The current sign indicating the East Trail business sector is located along the highway between Second and Third avenues.

East Trail business owners petition for better signage

Most tourists are not aware there is a secondary business hub in Trail, and that impacts their dollars and cents.

Most tourists are not aware there is a secondary business hub in Trail and that impacts their dollars and cents.

With that insight, 25 East Trail business owners recently submitted a petition to the city asking for help with way finding signage that would encourage visitors to turn off the highway onto Second Avenue, and check out those merchants and service professionals.

Specifically, businesses operators petitioned for sign installation on the corner of Second Avenue and Highway 3B with an arrow pointing in the direction of the East Trail Business District.

The matter came before council members during the May 24 governance meeting, resulting in some immediate fixes as well as some long term possibilities.

“It was brought to council’s attention, through a petition, that the East Trail Business District doesn’t have much exposure on way finding signage,” explained the city’s Andrea Jolly, adding, “mostly for the vehicular traffic that’s travelling east and west on the main highway.”

Council approved an update for the two city-owned green signboards, one located at the west entrance of the Victoria Street Bridge and the other, on the north side of Second Avenue and Bailey Street.

Sign upgrades will include direction to the East Trail Business District, giving better exposure to the existing sites and amenities.

“This is really meant for people unfamiliar with the area,” said Jolly. “They are travelling through and not sure where the hospital, downtown, or shopping is. I think subconsciously we look for those things when we are in an unfamiliar driving environment, so that’s what the signage is intended for.”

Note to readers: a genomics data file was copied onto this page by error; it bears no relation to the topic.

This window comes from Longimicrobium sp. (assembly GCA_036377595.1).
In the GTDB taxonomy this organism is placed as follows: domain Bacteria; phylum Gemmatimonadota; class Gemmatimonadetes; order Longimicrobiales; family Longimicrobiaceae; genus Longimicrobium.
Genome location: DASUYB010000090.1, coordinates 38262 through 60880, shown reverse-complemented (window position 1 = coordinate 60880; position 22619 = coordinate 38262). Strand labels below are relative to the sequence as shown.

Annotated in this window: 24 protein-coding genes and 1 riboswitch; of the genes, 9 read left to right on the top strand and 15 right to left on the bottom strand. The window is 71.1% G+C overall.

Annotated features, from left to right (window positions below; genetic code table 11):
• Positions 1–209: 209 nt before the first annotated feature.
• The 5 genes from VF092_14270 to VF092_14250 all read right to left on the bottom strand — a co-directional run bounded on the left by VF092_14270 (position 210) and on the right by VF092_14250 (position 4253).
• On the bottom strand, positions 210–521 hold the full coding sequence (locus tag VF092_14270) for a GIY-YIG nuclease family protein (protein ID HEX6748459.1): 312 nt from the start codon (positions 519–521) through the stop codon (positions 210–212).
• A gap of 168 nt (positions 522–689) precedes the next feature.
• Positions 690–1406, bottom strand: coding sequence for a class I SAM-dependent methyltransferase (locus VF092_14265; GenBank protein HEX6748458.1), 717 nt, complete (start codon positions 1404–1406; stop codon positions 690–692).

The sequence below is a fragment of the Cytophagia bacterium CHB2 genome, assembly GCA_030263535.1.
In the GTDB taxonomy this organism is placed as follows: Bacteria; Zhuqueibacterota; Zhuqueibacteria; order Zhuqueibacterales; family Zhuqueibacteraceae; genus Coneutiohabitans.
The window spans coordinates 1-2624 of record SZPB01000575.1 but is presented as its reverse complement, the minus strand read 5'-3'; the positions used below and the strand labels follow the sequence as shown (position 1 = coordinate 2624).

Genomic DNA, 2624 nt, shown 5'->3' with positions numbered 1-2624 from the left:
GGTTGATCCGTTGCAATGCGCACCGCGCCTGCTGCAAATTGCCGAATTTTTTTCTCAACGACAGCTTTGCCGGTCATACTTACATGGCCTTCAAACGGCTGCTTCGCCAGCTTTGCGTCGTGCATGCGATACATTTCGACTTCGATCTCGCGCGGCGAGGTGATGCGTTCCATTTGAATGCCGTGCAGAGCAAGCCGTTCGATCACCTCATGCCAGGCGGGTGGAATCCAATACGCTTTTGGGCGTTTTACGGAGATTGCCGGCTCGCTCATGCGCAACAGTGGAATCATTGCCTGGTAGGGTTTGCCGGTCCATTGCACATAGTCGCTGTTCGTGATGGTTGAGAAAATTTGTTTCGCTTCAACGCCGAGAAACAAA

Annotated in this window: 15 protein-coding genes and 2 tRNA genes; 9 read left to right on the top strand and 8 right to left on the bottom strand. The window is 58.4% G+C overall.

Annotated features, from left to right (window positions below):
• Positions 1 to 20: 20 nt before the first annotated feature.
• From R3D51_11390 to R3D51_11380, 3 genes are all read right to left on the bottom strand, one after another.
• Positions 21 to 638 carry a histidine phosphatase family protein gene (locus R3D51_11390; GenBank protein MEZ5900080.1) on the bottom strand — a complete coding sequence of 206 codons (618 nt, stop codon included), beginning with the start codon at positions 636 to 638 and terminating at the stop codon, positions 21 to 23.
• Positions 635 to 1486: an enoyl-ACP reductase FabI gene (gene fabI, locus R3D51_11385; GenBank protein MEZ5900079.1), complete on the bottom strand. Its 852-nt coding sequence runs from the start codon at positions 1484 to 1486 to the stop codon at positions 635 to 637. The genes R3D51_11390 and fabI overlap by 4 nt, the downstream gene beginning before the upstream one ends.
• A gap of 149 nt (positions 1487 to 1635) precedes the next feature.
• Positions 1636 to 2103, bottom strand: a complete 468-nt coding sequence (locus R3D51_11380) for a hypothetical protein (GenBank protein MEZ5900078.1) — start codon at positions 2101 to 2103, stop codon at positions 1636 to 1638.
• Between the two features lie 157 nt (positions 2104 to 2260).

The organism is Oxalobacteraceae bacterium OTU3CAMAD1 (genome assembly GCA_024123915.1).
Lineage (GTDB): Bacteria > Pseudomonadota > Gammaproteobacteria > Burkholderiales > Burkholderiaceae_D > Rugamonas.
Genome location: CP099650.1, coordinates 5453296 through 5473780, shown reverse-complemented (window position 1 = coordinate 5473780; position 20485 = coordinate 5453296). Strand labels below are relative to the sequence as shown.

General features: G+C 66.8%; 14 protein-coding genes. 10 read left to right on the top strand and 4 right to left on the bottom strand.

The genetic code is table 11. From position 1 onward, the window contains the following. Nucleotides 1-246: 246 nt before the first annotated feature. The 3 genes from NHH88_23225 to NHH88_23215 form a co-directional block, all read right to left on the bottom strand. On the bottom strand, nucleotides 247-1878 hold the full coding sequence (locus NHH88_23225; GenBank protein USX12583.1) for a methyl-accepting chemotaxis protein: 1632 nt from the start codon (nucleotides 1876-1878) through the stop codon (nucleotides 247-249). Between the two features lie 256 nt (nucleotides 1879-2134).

Additionally, maps in the Cedar Avenue kiosk will be updated to highlighted the east side business area much like the downtown currently is.

“The downtown (map) has an orange colour to identify it as a shopping district, so we’ll do the same for the East Trail district,” Jolly said. “That gives them a little more exposure, makes it consistent and joins everything together as a cohesive area.”

Once the Columbia River Skywalk is complete, council may approve highlighting the Second Avenue intersection further, possibly with a bright red street post.

“We say, ‘minor gateway feature,’ but most people know it as the red street name post,” explained Jolly, referring to the posts located on Pine, Cedar and Bay avenues. “That’s something for council to consider down the road because the intention of those minor gateways are to let people know there is a point of interest and draw them to turn into those areas.”

For now, upgrading existing way signage is a good interim solution, she added. “And as council moves through the next stage of downtown revitalization, they can consider the addition of East Trail.”

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